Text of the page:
Clarke Willmott


Clarke Willmott's roots can be traced back to 1888 when the original firm was founded by Charles Peard Clarke. Frederick William Willmott stepped on board in 1912 and they were joined by Charles’s son Geoffrey in 1925, becoming Clarke Willmott & Clarke. In 2002 the firm dropped one ‘Clarke’ from the letterhead to become Clarke Willmott.

CW historically operated solely out of offices in the South West. Its head office is still in Bristol with its second largest base in Taunton. Since the early noughties the firm has added offices across the land in Southampton (2001), Birmingham (2004), Manchester (2010), London (2011) and Cardiff (2015).

Staff in Bristol will be treated to a sparkling new building in spring 2023, which the firm says will also deliver on its commitment to achieving net zero by 2035. And CW is also sprucing up the Taunton office with a major refurb.

Clarke Willmott has more than 650 staff in total, including around 250 lawyers and more than 100 partners. Turnover for the financial year 2020/2021 was £53 million, with profitability at £9.4 million and PEP at £362k.

Recent big-ticket work at CW includes: successfully representing Bath Recreation Limited (the freehold owner of “the Rec” in Bath) in a Court of Appeal matter; acting for AD Comms (part of the Panasonic Group) as the main sub-contractor for an infrastructure and fibre services project on behalf of Cellnex UK and Network Rail on the Brighton Mainline; and advising leading international sports agency Wasserman Media Group on its acquisition of Team Sauerland, a multi-corporate group based in Germany. 

CW's key sectors and clients include: Real Estate Investors (e.g. Mapeley, Ashville, Marcol, Mileway);  Real Estate Developers (e.g. Sutton Harbour Group PLC, Summerfield Developments, Homes England); Social housing (e.g. Stonewater Limited, London & Quadrant Housing, Sovereign Housing, The Guinness Partnership); Public sector (e.g. The Insolvency Service, Bath, North East Somerset Council, Financial Conduct Authority, Welsh Government); Financial institutions (e.g. Lloyds, HSBC, Santander and challenger banks); Retailers (e.g. Burger King, Lidl, Fat Face, Farrow & Ball, Orvis); Housebuilders (e.g. Barratt David Wilson, Vistry, Metis Homes, Crest and Mactaggart and Mickel); Sport (e.g., Decathlon, Wasserman, Surfing England); and Private client, Private Wealth and Family matters. 

On the social side, the firm offers a range of perks and wellbeing initiatives including yoga, fortnightly CW Coffee Club where people from across the business can meet on teams and get to know each other, book club and a wide selection of sports and social gatherings.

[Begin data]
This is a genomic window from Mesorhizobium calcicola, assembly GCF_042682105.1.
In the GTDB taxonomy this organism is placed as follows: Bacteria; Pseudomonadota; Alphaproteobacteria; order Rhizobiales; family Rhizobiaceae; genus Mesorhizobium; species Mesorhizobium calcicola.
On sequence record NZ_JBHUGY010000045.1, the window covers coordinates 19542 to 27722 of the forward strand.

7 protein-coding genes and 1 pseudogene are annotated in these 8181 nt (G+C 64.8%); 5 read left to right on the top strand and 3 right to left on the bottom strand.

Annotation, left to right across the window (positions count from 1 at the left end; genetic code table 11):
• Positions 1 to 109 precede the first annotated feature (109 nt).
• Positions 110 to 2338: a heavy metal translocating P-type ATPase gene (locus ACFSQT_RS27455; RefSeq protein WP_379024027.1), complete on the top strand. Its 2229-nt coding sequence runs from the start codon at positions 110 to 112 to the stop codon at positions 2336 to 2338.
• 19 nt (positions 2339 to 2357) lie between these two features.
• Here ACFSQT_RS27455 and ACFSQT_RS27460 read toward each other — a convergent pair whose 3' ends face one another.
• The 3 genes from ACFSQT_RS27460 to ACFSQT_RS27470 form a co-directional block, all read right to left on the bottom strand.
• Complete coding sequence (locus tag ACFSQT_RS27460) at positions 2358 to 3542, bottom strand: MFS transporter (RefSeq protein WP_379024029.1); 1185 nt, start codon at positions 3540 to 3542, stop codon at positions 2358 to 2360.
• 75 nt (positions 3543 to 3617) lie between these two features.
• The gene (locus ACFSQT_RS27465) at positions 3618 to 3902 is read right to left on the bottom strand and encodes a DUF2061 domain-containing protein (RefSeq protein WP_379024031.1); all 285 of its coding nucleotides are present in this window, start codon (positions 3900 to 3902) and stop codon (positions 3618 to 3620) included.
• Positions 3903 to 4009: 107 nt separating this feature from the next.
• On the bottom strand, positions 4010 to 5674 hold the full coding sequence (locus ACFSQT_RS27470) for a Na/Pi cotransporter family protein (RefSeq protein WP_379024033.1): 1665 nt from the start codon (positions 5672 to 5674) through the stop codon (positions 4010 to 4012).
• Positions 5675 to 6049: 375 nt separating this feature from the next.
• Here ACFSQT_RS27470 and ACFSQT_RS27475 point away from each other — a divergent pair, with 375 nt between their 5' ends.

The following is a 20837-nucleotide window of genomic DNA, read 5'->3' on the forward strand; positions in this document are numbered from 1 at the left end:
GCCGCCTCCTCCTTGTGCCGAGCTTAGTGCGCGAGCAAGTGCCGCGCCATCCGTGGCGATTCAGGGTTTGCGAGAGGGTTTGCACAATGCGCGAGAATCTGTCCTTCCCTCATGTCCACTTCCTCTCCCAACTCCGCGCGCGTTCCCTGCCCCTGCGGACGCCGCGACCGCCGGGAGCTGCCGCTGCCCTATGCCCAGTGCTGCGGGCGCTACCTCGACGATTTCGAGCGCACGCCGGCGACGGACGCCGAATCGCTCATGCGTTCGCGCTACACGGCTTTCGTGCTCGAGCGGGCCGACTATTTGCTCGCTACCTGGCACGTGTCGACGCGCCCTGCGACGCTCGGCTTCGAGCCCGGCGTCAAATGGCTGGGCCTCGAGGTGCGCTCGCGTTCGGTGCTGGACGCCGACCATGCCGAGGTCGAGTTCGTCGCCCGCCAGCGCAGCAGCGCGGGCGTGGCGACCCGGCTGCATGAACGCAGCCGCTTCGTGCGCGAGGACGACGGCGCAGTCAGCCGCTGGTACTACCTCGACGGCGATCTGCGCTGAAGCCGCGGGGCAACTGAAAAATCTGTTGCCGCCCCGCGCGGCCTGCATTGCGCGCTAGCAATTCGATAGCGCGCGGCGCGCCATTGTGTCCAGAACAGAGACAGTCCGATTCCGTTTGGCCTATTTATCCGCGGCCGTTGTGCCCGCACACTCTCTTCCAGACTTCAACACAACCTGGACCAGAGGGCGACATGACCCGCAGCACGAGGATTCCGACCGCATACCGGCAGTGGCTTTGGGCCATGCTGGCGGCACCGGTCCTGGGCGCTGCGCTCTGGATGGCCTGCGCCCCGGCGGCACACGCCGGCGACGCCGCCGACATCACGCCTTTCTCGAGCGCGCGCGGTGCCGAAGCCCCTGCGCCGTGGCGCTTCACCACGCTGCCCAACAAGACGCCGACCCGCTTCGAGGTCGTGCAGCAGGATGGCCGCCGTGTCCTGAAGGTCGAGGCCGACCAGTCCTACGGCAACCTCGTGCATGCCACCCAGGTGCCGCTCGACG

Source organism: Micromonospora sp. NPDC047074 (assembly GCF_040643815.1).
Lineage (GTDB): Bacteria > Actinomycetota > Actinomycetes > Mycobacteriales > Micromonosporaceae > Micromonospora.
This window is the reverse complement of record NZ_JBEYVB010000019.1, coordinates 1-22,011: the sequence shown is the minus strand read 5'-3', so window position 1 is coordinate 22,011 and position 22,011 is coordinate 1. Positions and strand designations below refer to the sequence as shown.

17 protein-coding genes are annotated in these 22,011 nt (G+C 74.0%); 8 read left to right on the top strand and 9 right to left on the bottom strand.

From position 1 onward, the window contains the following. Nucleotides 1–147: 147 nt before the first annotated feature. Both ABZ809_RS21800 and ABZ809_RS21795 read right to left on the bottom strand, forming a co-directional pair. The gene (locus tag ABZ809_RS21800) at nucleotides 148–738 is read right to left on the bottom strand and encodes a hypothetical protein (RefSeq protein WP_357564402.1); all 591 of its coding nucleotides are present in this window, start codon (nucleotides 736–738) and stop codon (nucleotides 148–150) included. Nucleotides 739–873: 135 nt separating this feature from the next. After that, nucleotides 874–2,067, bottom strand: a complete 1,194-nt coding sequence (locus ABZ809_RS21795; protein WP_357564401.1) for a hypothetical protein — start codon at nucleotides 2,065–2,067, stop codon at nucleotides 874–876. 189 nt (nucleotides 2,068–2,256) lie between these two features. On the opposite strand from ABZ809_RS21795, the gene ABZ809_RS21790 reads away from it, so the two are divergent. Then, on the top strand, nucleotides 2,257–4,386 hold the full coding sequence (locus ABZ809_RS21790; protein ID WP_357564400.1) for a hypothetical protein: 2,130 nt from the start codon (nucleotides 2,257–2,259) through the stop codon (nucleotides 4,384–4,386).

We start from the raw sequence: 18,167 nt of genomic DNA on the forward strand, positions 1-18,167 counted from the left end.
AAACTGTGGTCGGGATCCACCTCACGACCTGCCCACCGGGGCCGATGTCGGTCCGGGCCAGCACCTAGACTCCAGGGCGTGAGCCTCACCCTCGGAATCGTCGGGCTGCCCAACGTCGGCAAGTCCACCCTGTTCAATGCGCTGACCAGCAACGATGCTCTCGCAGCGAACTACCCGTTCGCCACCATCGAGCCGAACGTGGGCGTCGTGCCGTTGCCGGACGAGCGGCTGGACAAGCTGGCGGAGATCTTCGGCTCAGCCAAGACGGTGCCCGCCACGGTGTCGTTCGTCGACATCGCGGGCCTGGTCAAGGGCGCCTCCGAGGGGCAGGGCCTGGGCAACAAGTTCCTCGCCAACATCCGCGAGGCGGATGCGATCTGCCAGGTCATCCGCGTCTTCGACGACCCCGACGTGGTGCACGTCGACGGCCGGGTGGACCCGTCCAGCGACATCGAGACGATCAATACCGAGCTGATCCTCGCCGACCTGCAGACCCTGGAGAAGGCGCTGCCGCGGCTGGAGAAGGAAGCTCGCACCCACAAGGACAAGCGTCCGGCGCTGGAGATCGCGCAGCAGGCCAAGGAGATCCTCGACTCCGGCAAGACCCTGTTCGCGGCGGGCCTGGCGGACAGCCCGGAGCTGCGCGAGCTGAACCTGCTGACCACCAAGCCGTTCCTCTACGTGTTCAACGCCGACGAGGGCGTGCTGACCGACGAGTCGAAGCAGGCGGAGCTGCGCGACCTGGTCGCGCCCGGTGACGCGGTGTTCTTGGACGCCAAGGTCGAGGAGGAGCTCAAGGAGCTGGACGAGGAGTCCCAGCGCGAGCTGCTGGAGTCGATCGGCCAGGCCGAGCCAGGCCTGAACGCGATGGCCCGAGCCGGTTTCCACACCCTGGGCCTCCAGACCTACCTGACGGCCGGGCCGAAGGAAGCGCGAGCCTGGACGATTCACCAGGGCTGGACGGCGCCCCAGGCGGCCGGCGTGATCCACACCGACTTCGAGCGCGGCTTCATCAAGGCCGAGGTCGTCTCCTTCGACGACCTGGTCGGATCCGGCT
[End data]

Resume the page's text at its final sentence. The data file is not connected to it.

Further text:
The path to qualification at CW is slightly different to other firms, as it typically recruits paralegals who undertake at least a 12 month stint, following which they can then apply to be a supported trainee (and take the SQE route to qualification). 

Breaking down the male/female ratio at Clarke Willmott: 71% of staff are female; 60% of qualified legal roles are held by women; 38% of the board are women; and two out of five of CW's managing directors are female. 

The firm has performed excellently in the recent RollOnFriday Best Law Firms to Work at surveys. Work/life balance was rated particularly highly, with many staff applauding the firm for giving them the flexibility to choose where they wanted to work.

"The changes brought about by Covid have been embraced as a long term goal - flexible working is almost a right rather than something you have to justify," said a partner. "I manage my own time to do my work and meet family commitments," said another lawyer. 

"I love the option to work from home whenever I want or go into the office," said a business services member of staff. "There is no comparison," said a staffer who had moved from another firm, "the flexibility and work life balance at Clarke Willmott is second to none. You are never made to feel bad about it either." 

The firm was also praised for its culture. Many staff felt they were given a "voice" that was listened to by the firm, demonstrated by CW carrying out "a lot of staff surveys" with "actions taken directly from the results". 

While some CW employees said that pay at the firm was not the highest in the market, many felt that the decent work/life balance and culture made up for it.

Management was described as "fair, kind and transparent" and commended for communicating "regularly across the business".  One member of staff said: "it feels like a very flat structure with everyone being accessible and personable. A refreshing change from any other law firm I am aware of!"

CW staff were also generally positive about career development. "I feel I have received 100% support in all promotion applications and progressions," said one lawyer. "The quality of work and level of responsibility is also great."


UK Offices
Birmingham, Bristol, Cardiff, London, Manchester, Southampton, Taunton
Non-UK Offices


1st Year Trainee
2nd Year Trainee
Profit Per Equity Partner


Target Hours
26-30 days. Option to buy additional 5 days.
Gender Pay Gap
Hourly paid: 25.7% (mean). Bonus pay: 45.4% (mean).
Health Care
Flexible Working
Hybrid working allowing staff to choose
Maternity & Paternity Policy
Enhanced maternity and paternity pay


Latest Trainee Retention Rate
Training contracts per year

RollOnFriday Best Law Firms to Work At: Clarke Willmott’s scores

Career Development
Work/Life Balance

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